Women fearful of losing their husband—marriage, anchoring point, status, lifestyle—find ways to deny, ignore, minimize, and rationalize away their spouse’s bad behavior. Big example: The wives of Mafia dons and enforcers have learned to look away or accept the flimsy, implausible, absurd covers proffered by their husbands. The Gotti family members, wives, daughters, and sons, were real-life examples of this willful blindness. Fictionally, the Corleone and Soprano women are iconic wives, children, and lovers of these career mobsters, correctly mimicking real life. Perhaps before his arrest, Mrs. Bernie Madoff was a blind-eyed wife too
As I researched this case, I read many, many comments about Dottie. I saw only one comment that was pro-Dottie:
"If she knew, so what? You marry for better or worse. That's her husband. That's why there are so many divorces. You are supposed to stand by your better half."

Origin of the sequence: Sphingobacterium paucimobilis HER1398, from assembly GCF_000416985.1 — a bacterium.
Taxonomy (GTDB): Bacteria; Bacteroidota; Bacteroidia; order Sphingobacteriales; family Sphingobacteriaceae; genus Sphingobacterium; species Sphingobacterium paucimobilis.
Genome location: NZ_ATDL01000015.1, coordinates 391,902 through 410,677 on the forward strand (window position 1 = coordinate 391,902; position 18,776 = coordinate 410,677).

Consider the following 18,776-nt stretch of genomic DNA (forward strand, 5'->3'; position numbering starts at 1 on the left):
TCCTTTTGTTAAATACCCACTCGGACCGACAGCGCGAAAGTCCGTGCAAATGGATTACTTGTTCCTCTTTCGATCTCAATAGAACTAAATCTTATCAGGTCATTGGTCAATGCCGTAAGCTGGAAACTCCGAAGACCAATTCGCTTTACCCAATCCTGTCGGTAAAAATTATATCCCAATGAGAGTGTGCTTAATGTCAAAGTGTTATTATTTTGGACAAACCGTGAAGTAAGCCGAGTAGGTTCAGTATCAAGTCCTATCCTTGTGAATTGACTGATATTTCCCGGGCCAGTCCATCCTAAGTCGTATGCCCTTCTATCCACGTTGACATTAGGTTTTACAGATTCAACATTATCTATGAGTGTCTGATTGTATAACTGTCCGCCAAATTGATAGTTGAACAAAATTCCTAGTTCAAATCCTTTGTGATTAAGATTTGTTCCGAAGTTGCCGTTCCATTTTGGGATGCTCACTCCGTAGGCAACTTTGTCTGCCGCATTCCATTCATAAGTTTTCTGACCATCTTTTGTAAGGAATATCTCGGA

The writer was male.
The rest were by women who, mostly to a person, invoked woman’s intuition, their sixth sense about a lover/husband’s faithfulness or cheating, or his other sexual fetishes and paraphilias:
"She knew. Wives know. Period! She loved him. She dismissed it. She knew. She tucked it away in her lingerie drawer, where promises were made and lost. She knew. She's as guilty as he is."
"We're women. We can tell if our husbands are cheating with a fly. And yes, Sandusky was not only a pervert but a cheater... The only women who don't know what their husbands are doing are the ones who don't want to know. The lifestyle or their perception of their great lifestyle is way too good, and they don't want to give it up."